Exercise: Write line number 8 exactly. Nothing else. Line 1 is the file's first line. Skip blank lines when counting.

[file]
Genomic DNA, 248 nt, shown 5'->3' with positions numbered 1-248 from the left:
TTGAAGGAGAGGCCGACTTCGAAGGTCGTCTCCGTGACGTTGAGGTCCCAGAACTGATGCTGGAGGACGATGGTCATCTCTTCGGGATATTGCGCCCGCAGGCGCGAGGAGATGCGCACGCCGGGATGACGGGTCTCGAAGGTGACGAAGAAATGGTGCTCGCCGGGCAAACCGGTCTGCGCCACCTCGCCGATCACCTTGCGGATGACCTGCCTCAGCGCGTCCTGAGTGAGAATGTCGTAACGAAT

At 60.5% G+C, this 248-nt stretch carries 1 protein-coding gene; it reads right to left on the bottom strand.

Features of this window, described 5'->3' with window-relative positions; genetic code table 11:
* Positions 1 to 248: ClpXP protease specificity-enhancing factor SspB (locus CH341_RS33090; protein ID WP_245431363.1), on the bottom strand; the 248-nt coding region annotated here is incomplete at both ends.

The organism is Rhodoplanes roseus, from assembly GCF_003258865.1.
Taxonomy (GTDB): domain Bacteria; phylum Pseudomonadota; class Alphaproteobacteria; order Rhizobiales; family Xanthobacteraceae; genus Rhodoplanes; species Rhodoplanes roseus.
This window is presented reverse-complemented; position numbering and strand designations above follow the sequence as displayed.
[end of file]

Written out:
This window is presented reverse-complemented; position numbering and strand designations above follow the sequence as displayed.